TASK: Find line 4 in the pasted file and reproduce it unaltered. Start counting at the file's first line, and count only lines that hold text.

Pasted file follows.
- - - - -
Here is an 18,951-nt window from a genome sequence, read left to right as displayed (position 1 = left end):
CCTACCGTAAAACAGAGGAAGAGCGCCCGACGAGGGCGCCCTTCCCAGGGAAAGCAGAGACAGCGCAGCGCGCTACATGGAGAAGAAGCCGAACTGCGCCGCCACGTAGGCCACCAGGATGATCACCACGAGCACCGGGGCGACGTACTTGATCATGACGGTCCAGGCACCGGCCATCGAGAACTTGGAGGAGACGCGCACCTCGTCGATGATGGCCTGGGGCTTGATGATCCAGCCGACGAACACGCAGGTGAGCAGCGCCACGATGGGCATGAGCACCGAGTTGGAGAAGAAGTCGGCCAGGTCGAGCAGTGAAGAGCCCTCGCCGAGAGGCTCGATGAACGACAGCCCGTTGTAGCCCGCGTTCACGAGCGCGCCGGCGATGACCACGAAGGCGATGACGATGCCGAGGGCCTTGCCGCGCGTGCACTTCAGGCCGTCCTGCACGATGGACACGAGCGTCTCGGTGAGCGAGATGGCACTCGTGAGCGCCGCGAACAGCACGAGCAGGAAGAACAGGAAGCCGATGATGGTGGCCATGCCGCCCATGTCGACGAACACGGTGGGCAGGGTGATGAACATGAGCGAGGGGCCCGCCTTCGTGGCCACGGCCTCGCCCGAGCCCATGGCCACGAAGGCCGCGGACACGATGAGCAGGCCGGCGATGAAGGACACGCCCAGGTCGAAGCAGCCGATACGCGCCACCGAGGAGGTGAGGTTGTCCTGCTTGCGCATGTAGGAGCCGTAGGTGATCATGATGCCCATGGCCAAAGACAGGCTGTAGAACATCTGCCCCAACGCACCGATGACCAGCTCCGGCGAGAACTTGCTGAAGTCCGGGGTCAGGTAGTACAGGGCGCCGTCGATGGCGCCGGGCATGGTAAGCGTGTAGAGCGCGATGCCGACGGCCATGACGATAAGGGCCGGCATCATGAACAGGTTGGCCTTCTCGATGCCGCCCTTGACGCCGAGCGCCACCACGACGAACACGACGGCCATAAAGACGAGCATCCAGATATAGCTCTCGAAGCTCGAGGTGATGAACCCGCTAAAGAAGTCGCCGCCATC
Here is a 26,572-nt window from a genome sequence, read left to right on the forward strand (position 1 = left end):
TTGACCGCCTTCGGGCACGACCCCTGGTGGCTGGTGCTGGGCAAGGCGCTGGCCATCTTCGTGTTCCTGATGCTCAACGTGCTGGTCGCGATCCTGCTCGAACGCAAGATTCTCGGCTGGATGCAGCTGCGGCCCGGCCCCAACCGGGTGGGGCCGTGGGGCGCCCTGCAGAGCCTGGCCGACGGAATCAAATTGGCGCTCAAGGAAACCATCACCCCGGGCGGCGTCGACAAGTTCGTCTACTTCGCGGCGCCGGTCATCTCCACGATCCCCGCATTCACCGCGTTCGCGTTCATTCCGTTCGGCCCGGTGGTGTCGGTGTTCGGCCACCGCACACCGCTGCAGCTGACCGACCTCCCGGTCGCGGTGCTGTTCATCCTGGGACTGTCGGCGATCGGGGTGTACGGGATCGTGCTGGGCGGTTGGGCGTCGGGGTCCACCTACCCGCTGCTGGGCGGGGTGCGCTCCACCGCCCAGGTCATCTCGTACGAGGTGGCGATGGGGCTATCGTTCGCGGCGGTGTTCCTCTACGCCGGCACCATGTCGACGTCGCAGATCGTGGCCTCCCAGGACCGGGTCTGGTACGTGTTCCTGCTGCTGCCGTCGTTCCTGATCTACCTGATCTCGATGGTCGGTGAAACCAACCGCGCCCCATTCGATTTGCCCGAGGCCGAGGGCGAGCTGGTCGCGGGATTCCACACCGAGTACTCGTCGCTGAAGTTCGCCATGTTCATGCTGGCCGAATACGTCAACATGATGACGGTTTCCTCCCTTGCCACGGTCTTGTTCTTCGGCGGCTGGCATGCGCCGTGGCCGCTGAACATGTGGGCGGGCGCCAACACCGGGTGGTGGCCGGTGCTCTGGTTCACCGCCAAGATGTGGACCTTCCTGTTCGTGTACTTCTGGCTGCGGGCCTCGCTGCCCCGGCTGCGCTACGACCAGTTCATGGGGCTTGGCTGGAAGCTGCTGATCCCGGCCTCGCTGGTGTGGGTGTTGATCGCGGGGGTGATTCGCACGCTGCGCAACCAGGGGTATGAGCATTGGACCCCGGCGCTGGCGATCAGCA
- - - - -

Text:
TTGACCGCCTTCGGGCACGACCCCTGGTGGCTGGTGCTGGGCAAGGCGCTGGCCATCTTCGTGTTCCTGATGCTCAACGTGCTGGTCGCGATCCTGCTCGAACGCAAGATTCTCGGCTGGATGCAGCTGCGGCCCGGCCCCAACCGGGTGGGGCCGTGGGGCGCCCTGCAGAGCCTGGCCGACGGAATCAAATTGGCGCTCAAGGAAACCATCACCCCGGGCGGCGTCGACAAGTTCGTCTACTTCGCGGCGCCGGTCATCTCCACGATCCCCGCATTCACCGCGTTCGCGTTCATTCCGTTCGGCCCGGTGGTGTCGGTGTTCGGCCACCGCACACCGCTGCAGCTGACCGACCTCCCGGTCGCGGTGCTGTTCATCCTGGGACTGTCGGCGATCGGGGTGTACGGGATCGTGCTGGGCGGTTGGGCGTCGGGGTCCACCTACCCGCTGCTGGGCGGGGTGCGCTCCACCGCCCAGGTCATCTCGTACGAGGTGGCGATGGGGCTATCGTTCGCGGCGGTGTTCCTCTACGCCGGCACCATGTCGACGTCGCAGATCGTGGCCTCCCAGGACCGGGTCTGGTACGTGTTCCTGCTGCTGCCGTCGTTCCTGATCTACCTGATCTCGATGGTCGGTGAAACCAACCGCGCCCCATTCGATTTGCCCGAGGCCGAGGGCGAGCTGGTCGCGGGATTCCACACCGAGTACTCGTCGCTGAAGTTCGCCATGTTCATGCTGGCCGAATACGTCAACATGATGACGGTTTCCTCCCTTGCCACGGTCTTGTTCTTCGGCGGCTGGCATGCGCCGTGGCCGCTGAACATGTGGGCGGGCGCCAACACCGGGTGGTGGCCGGTGCTCTGGTTCACCGCCAAGATGTGGACCTTCCTGTTCGTGTACTTCTGGCTGCGGGCCTCGCTGCCCCGGCTGCGCTACGACCAGTTCATGGGGCTTGGCTGGAAGCTGCTGATCCCGGCCTCGCTGGTGTGGGTGTTGATCGCGGGGGTGATTCGCACGCTGCGCAACCAGGGGTATGAGCATTGGACCCCGGCGCTGGCGATCAGCA